Rarely, some say never, before have we experienced such political unrest in our country and around the world. The current climate affects each of us in individual ways. But, for purposes of this article, we will look at how a normal family, looking to make a new home purchase, as well as the homeowner refinancing a home, are affected. How can the world’s political movements actually cause interest rates to rise and fall?
While the financial health of borrowers affects the interest rates they are offered, government financial policies affect the whole interest-rate universe. Demand for money to borrow at attractive rates of interest propels rates to go higher. It’s the old supply-and-demand adage. But, at the end of the day, lenders only have so much to lend out. When the opposite effect goes into play, interest rates decline. Unemployment and declining wages cause decreased demand for home loans and lenders who once wanted their money out there draw back.
Five factors are thought by most experts to be today’s most important “influencers” on interest rates. Learning these principals gives us a good way to look at what we’re paying now and can expect in the future.
INFLATION. Inflation, the gradual upward movement of prices, affects goods and services and the purchasing power of dollars over time. Inflation is bad for all consumers. High inflation erodes the level of interest rates that mortgage lenders generally need to maintain in order to overcome the erosion of purchasing power through inflation. To achieve a profit, mortgage-loan rates must increase with inflation to ensure that interest returns represent a significant net profit. Simply said, inflation must be controlled buy governments or interest rates will tend to increase for home loans.
ECONOMIC GROWTH. The indicators of economic growth, such as the GDP (gross domestic product) and the rate of employment influence mortgage rates. When consumer confidence is high, employment is plentiful and home purchases are in demand, mortgage rates are forced up. This makes sense and seems normal... even stable... until politics interferes in the way of a major election. Historically, in an election year, rates lower during the months leading up to the actual election day, then bump up slightly immediately following. Will 2020 follow this pattern? I predict, with the debates, the partisan bickering, the division of thought and beliefs, that interest rates will remain constant until next November when we will see a drop or lowering of rates.
FEDERAL RESERVE. Hard to believe I have gone this far in this article without even mentioning the Fed! It is one, if not the, most important factor affecting the economy, interest rates and the employment climate. Although the Federal Reserve does not set rates for the mortgage market, its actions in establishing the Fed Funds rate and adjusting the money supply up and down impact interest rates offered to the borrowing public. Once again, in an election year the Federal Reserve becomes even more cautious while watching how political parties are behaving, polling and how the general economy is reacting to the probable winner. When the Fed refuses to increase their funds rate they are supporting a stable or lowering effect on home mortgage rates.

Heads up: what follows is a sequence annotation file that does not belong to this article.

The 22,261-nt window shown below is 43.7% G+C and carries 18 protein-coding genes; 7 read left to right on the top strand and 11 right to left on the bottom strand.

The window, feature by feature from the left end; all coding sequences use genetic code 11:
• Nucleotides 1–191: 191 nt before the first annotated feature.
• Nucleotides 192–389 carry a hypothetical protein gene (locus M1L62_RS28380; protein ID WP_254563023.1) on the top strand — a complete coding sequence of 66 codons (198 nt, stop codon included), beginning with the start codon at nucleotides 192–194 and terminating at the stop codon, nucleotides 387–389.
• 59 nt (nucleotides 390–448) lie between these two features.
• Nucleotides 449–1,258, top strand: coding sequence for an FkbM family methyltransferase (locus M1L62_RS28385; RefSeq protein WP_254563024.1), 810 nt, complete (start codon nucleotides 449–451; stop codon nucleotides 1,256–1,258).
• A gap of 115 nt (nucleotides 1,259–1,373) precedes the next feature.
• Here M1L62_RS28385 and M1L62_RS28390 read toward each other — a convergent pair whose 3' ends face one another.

BOND MARKET. Banks and investment firms market mortgage-backed securities as investment products. In order to attract buyers, the yields available must be sufficiently high. This equation is affected by the fact that government bonds and corporate bonds offer competing long-term fixed-income investments. Lenders have to generate sufficient yields for these securities to make them competitive in the debt security market. The benchmark frequently depended on by mortgage lenders is the 10-year Treasury Bond yield. Although the yield to investors is lower than that of a mortgage-backed security, government bonds are safer.
HOUSING MARKET CONDITIONS. Trends and conditions in the housing market also affect mortgage rates. A decline in home purchasing leads to a decline in the demand for mortgages and pressures interest rates downward. Prior to 2018, home purchases were reacting to an onslaught of renters. Therefore, this downward market pressure caused interest rates to remain low. But, in 2019 home purchases were again on the rise due to lower unemployment, and a rise in the GDP. When consumer spending is at a high level, home purchases increase and interest rates respond accordingly.
Political influence is at an all time high. It will be interesting for all of us to watch how our economy in 2020 responds to this all-out war between partisan philosophies and to judge how the outcome affects mortgage rates and our lives, in general. May 2020 be your best year yet.
Jim Gay was a real-estate broker for over 20 years and has consulted for Fortune 500 companies. He is currently broker/owner with The Mortgage Place (505-986-9080) in Santa Fe and can be reached at firstname.lastname@example.org